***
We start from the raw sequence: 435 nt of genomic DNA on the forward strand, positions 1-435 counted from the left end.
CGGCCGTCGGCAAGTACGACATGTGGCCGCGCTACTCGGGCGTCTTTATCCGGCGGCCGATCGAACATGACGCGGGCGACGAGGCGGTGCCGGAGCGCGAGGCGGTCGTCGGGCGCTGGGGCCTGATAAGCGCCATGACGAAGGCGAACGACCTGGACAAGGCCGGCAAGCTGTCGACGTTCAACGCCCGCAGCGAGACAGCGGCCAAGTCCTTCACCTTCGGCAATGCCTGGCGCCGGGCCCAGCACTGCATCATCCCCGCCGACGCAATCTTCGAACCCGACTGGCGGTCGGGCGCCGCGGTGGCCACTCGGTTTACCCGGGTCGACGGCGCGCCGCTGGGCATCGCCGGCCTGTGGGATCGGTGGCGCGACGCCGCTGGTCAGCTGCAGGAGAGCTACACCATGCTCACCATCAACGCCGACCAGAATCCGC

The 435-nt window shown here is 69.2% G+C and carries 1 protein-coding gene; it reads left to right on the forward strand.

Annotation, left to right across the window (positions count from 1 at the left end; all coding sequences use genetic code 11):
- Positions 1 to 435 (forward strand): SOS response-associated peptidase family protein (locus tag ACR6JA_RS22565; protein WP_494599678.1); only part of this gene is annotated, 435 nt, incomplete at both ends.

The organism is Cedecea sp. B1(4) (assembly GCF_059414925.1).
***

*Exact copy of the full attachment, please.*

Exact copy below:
We start from the raw sequence: 435 nt of genomic DNA on the forward strand, positions 1-435 counted from the left end.
CGGCCGTCGGCAAGTACGACATGTGGCCGCGCTACTCGGGCGTCTTTATCCGGCGGCCGATCGAACATGACGCGGGCGACGAGGCGGTGCCGGAGCGCGAGGCGGTCGTCGGGCGCTGGGGCCTGATAAGCGCCATGACGAAGGCGAACGACCTGGACAAGGCCGGCAAGCTGTCGACGTTCAACGCCCGCAGCGAGACAGCGGCCAAGTCCTTCACCTTCGGCAATGCCTGGCGCCGGGCCCAGCACTGCATCATCCCCGCCGACGCAATCTTCGAACCCGACTGGCGGTCGGGCGCCGCGGTGGCCACTCGGTTTACCCGGGTCGACGGCGCGCCGCTGGGCATCGCCGGCCTGTGGGATCGGTGGCGCGACGCCGCTGGTCAGCTGCAGGAGAGCTACACCATGCTCACCATCAACGCCGACCAGAATCCGC

The 435-nt window shown here is 69.2% G+C and carries 1 protein-coding gene; it reads left to right on the forward strand.

Annotation, left to right across the window (positions count from 1 at the left end; all coding sequences use genetic code 11):
- Positions 1 to 435 (forward strand): SOS response-associated peptidase family protein (locus tag ACR6JA_RS22565; protein WP_494599678.1); only part of this gene is annotated, 435 nt, incomplete at both ends.

The organism is Cedecea sp. B1(4) (assembly GCF_059414925.1).